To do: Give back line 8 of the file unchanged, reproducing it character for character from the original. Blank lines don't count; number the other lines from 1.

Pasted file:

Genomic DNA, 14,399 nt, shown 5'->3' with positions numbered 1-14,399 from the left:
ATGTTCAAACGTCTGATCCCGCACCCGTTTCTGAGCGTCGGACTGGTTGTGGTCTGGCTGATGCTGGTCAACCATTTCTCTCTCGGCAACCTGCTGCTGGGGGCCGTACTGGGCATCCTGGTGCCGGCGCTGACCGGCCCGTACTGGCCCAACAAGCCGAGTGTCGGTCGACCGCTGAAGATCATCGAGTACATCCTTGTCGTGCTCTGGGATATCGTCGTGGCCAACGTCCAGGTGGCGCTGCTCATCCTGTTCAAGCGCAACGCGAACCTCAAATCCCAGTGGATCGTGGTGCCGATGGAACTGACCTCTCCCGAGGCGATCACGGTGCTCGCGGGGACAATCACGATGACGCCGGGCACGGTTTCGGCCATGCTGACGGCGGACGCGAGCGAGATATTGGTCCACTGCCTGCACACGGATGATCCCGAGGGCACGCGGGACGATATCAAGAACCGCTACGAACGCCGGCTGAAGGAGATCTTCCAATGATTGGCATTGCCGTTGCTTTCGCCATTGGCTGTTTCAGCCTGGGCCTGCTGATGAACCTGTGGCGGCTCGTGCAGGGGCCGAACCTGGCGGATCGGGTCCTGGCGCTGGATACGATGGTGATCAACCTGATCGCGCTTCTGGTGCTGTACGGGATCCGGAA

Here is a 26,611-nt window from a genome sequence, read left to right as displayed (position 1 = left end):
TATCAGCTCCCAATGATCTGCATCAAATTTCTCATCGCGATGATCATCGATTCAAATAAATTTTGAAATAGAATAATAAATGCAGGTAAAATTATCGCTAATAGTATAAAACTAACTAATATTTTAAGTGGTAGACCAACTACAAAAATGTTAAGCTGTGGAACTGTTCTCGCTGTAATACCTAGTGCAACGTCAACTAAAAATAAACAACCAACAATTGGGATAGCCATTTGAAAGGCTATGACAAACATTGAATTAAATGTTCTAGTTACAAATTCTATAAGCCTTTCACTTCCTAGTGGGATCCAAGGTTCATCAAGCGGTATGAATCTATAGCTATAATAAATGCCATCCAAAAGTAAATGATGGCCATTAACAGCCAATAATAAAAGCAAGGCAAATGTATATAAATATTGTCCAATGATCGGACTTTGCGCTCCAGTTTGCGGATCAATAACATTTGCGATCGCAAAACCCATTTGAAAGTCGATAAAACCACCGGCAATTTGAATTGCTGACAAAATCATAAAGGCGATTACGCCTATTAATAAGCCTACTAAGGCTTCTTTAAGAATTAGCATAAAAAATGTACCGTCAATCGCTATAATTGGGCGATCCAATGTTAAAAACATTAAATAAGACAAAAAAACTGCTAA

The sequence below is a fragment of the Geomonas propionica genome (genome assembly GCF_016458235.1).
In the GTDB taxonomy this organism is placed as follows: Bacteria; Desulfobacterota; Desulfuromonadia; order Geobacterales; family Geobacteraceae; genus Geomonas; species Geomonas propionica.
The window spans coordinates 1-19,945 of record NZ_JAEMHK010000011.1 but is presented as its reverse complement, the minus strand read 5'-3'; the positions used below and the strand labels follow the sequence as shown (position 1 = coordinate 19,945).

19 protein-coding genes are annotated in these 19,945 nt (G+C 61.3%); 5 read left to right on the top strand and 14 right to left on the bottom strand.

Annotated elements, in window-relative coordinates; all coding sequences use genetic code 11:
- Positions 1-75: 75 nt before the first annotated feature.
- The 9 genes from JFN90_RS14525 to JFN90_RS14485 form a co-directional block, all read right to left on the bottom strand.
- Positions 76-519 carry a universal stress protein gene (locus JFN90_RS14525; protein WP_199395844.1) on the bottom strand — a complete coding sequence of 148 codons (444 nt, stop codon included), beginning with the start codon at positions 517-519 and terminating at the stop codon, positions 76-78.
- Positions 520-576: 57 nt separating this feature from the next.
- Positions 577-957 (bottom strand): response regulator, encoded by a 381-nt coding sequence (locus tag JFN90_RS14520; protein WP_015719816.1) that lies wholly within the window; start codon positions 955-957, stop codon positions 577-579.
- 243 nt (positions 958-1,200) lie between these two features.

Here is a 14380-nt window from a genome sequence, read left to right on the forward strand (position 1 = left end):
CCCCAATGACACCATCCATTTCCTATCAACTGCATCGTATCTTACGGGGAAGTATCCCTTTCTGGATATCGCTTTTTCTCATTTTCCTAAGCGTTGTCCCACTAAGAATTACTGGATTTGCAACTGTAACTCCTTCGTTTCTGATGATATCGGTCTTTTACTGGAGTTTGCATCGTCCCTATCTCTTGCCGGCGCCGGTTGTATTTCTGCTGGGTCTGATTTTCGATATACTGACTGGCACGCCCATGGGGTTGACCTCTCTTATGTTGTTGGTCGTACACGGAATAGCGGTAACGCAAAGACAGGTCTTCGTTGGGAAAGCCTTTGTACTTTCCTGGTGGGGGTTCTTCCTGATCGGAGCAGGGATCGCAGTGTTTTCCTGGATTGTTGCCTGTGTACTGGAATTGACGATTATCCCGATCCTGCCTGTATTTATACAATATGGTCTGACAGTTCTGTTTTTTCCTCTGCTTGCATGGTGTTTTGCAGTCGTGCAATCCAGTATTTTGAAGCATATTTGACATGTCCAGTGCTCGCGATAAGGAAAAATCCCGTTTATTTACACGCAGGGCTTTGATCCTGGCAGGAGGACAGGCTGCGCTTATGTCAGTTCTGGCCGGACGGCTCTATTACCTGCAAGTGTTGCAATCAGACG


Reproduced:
19 protein-coding genes are annotated in these 19,945 nt (G+C 61.3%); 5 read left to right on the top strand and 14 right to left on the bottom strand.